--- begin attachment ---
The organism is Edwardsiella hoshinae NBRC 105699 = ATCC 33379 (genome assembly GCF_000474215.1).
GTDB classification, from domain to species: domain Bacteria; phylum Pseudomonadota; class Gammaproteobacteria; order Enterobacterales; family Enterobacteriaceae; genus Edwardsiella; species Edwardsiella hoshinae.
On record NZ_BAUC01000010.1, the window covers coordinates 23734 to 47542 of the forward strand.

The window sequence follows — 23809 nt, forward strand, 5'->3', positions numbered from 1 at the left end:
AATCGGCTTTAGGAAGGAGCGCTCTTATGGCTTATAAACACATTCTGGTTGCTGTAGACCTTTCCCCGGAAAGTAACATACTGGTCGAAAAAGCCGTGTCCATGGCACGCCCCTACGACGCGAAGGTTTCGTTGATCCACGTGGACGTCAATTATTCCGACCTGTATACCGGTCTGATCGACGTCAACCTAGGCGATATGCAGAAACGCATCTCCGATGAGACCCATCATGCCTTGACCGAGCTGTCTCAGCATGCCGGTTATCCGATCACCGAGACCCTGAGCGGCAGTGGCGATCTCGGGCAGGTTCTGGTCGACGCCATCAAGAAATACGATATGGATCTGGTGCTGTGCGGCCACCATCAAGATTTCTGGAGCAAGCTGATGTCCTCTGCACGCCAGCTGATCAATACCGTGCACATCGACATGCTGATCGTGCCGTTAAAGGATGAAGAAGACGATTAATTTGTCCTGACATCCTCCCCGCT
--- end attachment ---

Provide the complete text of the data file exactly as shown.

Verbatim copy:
The organism is Edwardsiella hoshinae NBRC 105699 = ATCC 33379 (genome assembly GCF_000474215.1).
GTDB classification, from domain to species: domain Bacteria; phylum Pseudomonadota; class Gammaproteobacteria; order Enterobacterales; family Enterobacteriaceae; genus Edwardsiella; species Edwardsiella hoshinae.
On record NZ_BAUC01000010.1, the window covers coordinates 23734 to 47542 of the forward strand.

The window sequence follows — 23809 nt, forward strand, 5'->3', positions numbered from 1 at the left end:
AATCGGCTTTAGGAAGGAGCGCTCTTATGGCTTATAAACACATTCTGGTTGCTGTAGACCTTTCCCCGGAAAGTAACATACTGGTCGAAAAAGCCGTGTCCATGGCACGCCCCTACGACGCGAAGGTTTCGTTGATCCACGTGGACGTCAATTATTCCGACCTGTATACCGGTCTGATCGACGTCAACCTAGGCGATATGCAGAAACGCATCTCCGATGAGACCCATCATGCCTTGACCGAGCTGTCTCAGCATGCCGGTTATCCGATCACCGAGACCCTGAGCGGCAGTGGCGATCTCGGGCAGGTTCTGGTCGACGCCATCAAGAAATACGATATGGATCTGGTGCTGTGCGGCCACCATCAAGATTTCTGGAGCAAGCTGATGTCCTCTGCACGCCAGCTGATCAATACCGTGCACATCGACATGCTGATCGTGCCGTTAAAGGATGAAGAAGACGATTAATTTGTCCTGACATCCTCCCCGCT